Henry comes into the room and asks if Mummy is all right, as she’s lying down? Rob tells him that he will soon have a new brother - “or sister” Helen adds - but Henry wants someone to play cricket with and Rob is adamant, telling Henry “You’re going to have a baby brother.” No pressure, then, Helen. But you know whose fault it will be if you should give birth to a girl.

Let’s talk turkey, or, rather, geese: the Fairbrothers don’t seem to be team players - they negotiate separate deals over the geese and it seems that there’s only ever one of them at the farm at any one time. Rex has sold 50 birds to Elizabeth and Toby has negotiated a deal with Ian at Grey Gables, giving him a 10-mile exclusivity on the birds. The brothers eventually meet and the conflict is revealed. Toby goes to Grey Gables to try to re-negotiate the deal and Kathy suggests that now is not a good time to talk to Ian, as he is somewhat frazzled because of a big party tonight. Kathy says that she will talk to Ian, but she can’t promise anything.

As it turns out, she comes back to Toby (who has been joined by Rex) and says that Ian will forego the exclusivity clause, but he wants a 15% discount. Toby tries to negotiate, but Kathy says ‘no’. Rex agrees and Kathy tells him “Your handsome brother talked me into it.” Dear God, please don’t let Kathy get romantically (or sexually) involved with Toby - I don’t think I could stand it. Mostly because I don’t like him. Come to think of it, Kathy’s not my favourite either.

It was a change to hear from Kathy and it turned out that she was at Grey Gables (of which she is the manager) in order to interview candidates for the post of Health Centre Manager. There were five on the shortlist, but let’s cut to the chase - Kirsty Miller was one of the candidates and - knock me down with a feather - Roy (who was the other interviewer) rang her to offer her the job. Should be interesting when she meets Tom - if he has a sauna at the health club, the temperature could well be 1200° C.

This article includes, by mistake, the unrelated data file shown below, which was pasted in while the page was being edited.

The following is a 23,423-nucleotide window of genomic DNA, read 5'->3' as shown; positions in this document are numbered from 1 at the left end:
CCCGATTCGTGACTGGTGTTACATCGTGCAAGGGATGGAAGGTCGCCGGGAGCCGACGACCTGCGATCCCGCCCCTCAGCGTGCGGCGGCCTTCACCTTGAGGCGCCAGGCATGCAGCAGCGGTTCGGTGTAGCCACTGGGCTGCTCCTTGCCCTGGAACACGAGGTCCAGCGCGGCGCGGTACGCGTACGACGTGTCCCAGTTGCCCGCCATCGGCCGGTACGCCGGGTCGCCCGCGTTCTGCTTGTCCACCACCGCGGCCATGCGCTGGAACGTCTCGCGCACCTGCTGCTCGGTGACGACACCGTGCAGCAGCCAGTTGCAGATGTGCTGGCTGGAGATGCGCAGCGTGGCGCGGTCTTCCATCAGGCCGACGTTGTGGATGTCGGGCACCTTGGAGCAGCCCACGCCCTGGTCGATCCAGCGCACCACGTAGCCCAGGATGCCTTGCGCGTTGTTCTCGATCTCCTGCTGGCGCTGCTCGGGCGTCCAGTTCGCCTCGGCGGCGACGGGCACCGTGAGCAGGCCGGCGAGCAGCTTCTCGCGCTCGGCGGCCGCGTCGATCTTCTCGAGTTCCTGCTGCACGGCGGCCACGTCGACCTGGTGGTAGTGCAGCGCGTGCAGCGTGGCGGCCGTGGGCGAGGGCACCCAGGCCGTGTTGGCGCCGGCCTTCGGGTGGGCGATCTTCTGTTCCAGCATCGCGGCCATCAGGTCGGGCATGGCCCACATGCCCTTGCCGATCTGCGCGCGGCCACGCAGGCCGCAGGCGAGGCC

We return to Rooooth, who is still in guilt trip mode - it started off because she thought it was her fault that Heather died in a service station (come on, they’re not that bad). Jill is deliberately keeping away from Brookfield while things are difficult, but she cooks a chicken at Lower Loxley and brings it to Brookfield. Rooooth and Jill meet and they hug, although later a tearful Rooooth tells David how hard it was to see Jill at Brookfield, when it should have been Heather and perhaps, had they moved up north as originally planned, Heather might still be alive. For God’s sake - has this woman got a wardrobe full of hair shirts and does she regularly thrash herself with nettles? ‘What if?’ is one of the most pointless mindsets going - nothing you can do is going to bring Heather back, so don’t try, and stop making everyone else feel guilty.

Lynda finds a dead deer and Brian reckons that it has been hunted
down with dogs, although he doesn’t care that much, as it isn’t one of his herd. Nevertheless, he informs the police, who confirm that there is a gang of armed poachers on the loose, which gives Lynda goose bumps. Sadly, instead of pulling up the drawbridge and staying at home, Lynda goes to see Elizabeth to suggest that, with the Village Hall standing no chance of being ready for the annual Christmas extravaganza, wouldn’t Lower Loxley be a great venue?

Elizabeth is not convinced, but Lynda says “Can you imagine Ambridge without a Christmas show?” Speaking personally, the answer is an unequivocal ’yes’ - in fact, at this time of year, a show-less Ambridge dominates my dreams - but Lynda tells Elizabeth that the positive PR would be beneficial. Was I the only one who thought that there was an unspoken ‘and if you disagree, the negative PR will be a disaster’ hanging in the air?